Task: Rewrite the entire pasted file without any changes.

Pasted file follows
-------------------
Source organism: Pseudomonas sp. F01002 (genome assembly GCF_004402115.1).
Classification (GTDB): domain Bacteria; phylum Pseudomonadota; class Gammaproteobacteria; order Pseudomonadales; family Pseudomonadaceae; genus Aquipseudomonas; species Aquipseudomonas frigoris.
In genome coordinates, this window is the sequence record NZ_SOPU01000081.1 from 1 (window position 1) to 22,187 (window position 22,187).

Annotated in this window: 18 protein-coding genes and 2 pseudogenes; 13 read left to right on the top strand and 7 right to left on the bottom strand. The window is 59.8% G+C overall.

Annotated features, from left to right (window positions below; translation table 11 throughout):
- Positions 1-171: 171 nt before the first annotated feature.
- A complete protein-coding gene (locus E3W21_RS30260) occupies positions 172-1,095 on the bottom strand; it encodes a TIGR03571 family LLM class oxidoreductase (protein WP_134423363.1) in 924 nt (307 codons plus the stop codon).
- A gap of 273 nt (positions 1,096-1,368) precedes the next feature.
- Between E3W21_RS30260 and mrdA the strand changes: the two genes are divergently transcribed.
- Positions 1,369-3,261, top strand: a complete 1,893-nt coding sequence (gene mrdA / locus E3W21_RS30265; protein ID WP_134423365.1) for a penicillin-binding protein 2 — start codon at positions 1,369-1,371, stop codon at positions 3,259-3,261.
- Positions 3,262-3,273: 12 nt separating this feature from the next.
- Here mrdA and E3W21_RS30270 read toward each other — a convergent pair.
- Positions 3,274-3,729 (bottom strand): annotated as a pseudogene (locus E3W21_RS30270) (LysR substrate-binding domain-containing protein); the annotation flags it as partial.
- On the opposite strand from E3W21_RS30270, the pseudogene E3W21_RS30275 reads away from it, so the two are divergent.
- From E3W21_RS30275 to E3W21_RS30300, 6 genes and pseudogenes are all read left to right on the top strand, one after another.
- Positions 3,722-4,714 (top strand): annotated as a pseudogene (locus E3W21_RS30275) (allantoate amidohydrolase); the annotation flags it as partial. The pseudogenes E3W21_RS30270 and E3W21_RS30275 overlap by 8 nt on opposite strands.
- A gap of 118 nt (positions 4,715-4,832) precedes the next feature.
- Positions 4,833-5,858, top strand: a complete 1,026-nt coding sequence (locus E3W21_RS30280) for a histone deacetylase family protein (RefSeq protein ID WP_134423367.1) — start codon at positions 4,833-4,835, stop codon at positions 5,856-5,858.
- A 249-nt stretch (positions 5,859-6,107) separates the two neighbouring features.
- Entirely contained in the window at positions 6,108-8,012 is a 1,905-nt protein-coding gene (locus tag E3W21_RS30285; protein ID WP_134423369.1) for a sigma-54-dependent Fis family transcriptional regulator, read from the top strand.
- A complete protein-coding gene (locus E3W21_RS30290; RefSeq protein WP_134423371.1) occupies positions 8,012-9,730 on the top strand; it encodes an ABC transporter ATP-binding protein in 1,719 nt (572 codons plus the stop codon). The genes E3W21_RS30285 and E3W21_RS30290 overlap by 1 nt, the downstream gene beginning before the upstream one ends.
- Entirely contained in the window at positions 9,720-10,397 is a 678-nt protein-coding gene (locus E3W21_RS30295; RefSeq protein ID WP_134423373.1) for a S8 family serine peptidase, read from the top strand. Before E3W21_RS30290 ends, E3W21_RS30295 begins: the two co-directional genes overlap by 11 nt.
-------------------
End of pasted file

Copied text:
Source organism: Pseudomonas sp. F01002 (genome assembly GCF_004402115.1).
Classification (GTDB): domain Bacteria; phylum Pseudomonadota; class Gammaproteobacteria; order Pseudomonadales; family Pseudomonadaceae; genus Aquipseudomonas; species Aquipseudomonas frigoris.
In genome coordinates, this window is the sequence record NZ_SOPU01000081.1 from 1 (window position 1) to 22,187 (window position 22,187).

Annotated in this window: 18 protein-coding genes and 2 pseudogenes; 13 read left to right on the top strand and 7 right to left on the bottom strand. The window is 59.8% G+C overall.

Annotated features, from left to right (window positions below; translation table 11 throughout):
- Positions 1-171: 171 nt before the first annotated feature.
- A complete protein-coding gene (locus E3W21_RS30260) occupies positions 172-1,095 on the bottom strand; it encodes a TIGR03571 family LLM class oxidoreductase (protein WP_134423363.1) in 924 nt (307 codons plus the stop codon).
- A gap of 273 nt (positions 1,096-1,368) precedes the next feature.
- Between E3W21_RS30260 and mrdA the strand changes: the two genes are divergently transcribed.
- Positions 1,369-3,261, top strand: a complete 1,893-nt coding sequence (gene mrdA / locus E3W21_RS30265; protein ID WP_134423365.1) for a penicillin-binding protein 2 — start codon at positions 1,369-1,371, stop codon at positions 3,259-3,261.
- Positions 3,262-3,273: 12 nt separating this feature from the next.
- Here mrdA and E3W21_RS30270 read toward each other — a convergent pair.
- Positions 3,274-3,729 (bottom strand): annotated as a pseudogene (locus E3W21_RS30270) (LysR substrate-binding domain-containing protein); the annotation flags it as partial.
- On the opposite strand from E3W21_RS30270, the pseudogene E3W21_RS30275 reads away from it, so the two are divergent.
- From E3W21_RS30275 to E3W21_RS30300, 6 genes and pseudogenes are all read left to right on the top strand, one after another.
- Positions 3,722-4,714 (top strand): annotated as a pseudogene (locus E3W21_RS30275) (allantoate amidohydrolase); the annotation flags it as partial. The pseudogenes E3W21_RS30270 and E3W21_RS30275 overlap by 8 nt on opposite strands.
- A gap of 118 nt (positions 4,715-4,832) precedes the next feature.
- Positions 4,833-5,858, top strand: a complete 1,026-nt coding sequence (locus E3W21_RS30280) for a histone deacetylase family protein (RefSeq protein ID WP_134423367.1) — start codon at positions 4,833-4,835, stop codon at positions 5,856-5,858.
- A 249-nt stretch (positions 5,859-6,107) separates the two neighbouring features.
- Entirely contained in the window at positions 6,108-8,012 is a 1,905-nt protein-coding gene (locus tag E3W21_RS30285; protein ID WP_134423369.1) for a sigma-54-dependent Fis family transcriptional regulator, read from the top strand.
- A complete protein-coding gene (locus E3W21_RS30290; RefSeq protein WP_134423371.1) occupies positions 8,012-9,730 on the top strand; it encodes an ABC transporter ATP-binding protein in 1,719 nt (572 codons plus the stop codon). The genes E3W21_RS30285 and E3W21_RS30290 overlap by 1 nt, the downstream gene beginning before the upstream one ends.
- Entirely contained in the window at positions 9,720-10,397 is a 678-nt protein-coding gene (locus E3W21_RS30295; RefSeq protein ID WP_134423373.1) for a S8 family serine peptidase, read from the top strand. Before E3W21_RS30290 ends, E3W21_RS30295 begins: the two co-directional genes overlap by 11 nt.